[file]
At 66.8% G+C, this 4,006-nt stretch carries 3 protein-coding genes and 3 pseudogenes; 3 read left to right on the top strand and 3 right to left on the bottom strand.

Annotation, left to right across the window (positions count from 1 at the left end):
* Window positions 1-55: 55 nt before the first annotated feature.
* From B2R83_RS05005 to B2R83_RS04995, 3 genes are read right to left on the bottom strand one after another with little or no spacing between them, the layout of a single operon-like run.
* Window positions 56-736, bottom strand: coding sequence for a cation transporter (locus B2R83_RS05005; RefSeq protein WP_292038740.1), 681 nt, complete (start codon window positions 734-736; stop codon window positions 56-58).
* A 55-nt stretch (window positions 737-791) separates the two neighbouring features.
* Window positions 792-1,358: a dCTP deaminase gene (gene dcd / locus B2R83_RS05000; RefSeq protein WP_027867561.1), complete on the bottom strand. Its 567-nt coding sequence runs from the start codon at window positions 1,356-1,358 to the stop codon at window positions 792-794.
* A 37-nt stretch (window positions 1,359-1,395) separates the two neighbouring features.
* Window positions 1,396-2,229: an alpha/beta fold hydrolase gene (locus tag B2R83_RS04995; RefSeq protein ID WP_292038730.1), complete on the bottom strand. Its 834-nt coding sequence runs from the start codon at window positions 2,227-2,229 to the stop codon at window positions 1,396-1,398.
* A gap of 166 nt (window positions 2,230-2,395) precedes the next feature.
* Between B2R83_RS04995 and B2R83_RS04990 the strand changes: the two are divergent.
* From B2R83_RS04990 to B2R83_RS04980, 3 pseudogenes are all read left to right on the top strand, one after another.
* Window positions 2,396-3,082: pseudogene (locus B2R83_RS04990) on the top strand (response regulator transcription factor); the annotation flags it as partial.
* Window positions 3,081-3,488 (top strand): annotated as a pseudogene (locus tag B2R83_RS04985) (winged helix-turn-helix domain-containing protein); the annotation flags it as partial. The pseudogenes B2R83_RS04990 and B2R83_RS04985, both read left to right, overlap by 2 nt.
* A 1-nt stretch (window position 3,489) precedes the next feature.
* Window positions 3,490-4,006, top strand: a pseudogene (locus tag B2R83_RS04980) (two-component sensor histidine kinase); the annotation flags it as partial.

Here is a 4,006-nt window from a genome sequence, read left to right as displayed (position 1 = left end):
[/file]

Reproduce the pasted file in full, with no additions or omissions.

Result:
At 66.8% G+C, this 4,006-nt stretch carries 3 protein-coding genes and 3 pseudogenes; 3 read left to right on the top strand and 3 right to left on the bottom strand.

Annotation, left to right across the window (positions count from 1 at the left end):
* Window positions 1-55: 55 nt before the first annotated feature.
* From B2R83_RS05005 to B2R83_RS04995, 3 genes are read right to left on the bottom strand one after another with little or no spacing between them, the layout of a single operon-like run.
* Window positions 56-736, bottom strand: coding sequence for a cation transporter (locus B2R83_RS05005; RefSeq protein WP_292038740.1), 681 nt, complete (start codon window positions 734-736; stop codon window positions 56-58).
* A 55-nt stretch (window positions 737-791) separates the two neighbouring features.
* Window positions 792-1,358: a dCTP deaminase gene (gene dcd / locus B2R83_RS05000; RefSeq protein WP_027867561.1), complete on the bottom strand. Its 567-nt coding sequence runs from the start codon at window positions 1,356-1,358 to the stop codon at window positions 792-794.
* A 37-nt stretch (window positions 1,359-1,395) separates the two neighbouring features.
* Window positions 1,396-2,229: an alpha/beta fold hydrolase gene (locus tag B2R83_RS04995; RefSeq protein ID WP_292038730.1), complete on the bottom strand. Its 834-nt coding sequence runs from the start codon at window positions 2,227-2,229 to the stop codon at window positions 1,396-1,398.
* A gap of 166 nt (window positions 2,230-2,395) precedes the next feature.
* Between B2R83_RS04995 and B2R83_RS04990 the strand changes: the two are divergent.
* From B2R83_RS04990 to B2R83_RS04980, 3 pseudogenes are all read left to right on the top strand, one after another.
* Window positions 2,396-3,082: pseudogene (locus B2R83_RS04990) on the top strand (response regulator transcription factor); the annotation flags it as partial.
* Window positions 3,081-3,488 (top strand): annotated as a pseudogene (locus tag B2R83_RS04985) (winged helix-turn-helix domain-containing protein); the annotation flags it as partial. The pseudogenes B2R83_RS04990 and B2R83_RS04985, both read left to right, overlap by 2 nt.
* A 1-nt stretch (window position 3,489) precedes the next feature.
* Window positions 3,490-4,006, top strand: a pseudogene (locus tag B2R83_RS04980) (two-component sensor histidine kinase); the annotation flags it as partial.

Here is a 4,006-nt window from a genome sequence, read left to right as displayed (position 1 = left end):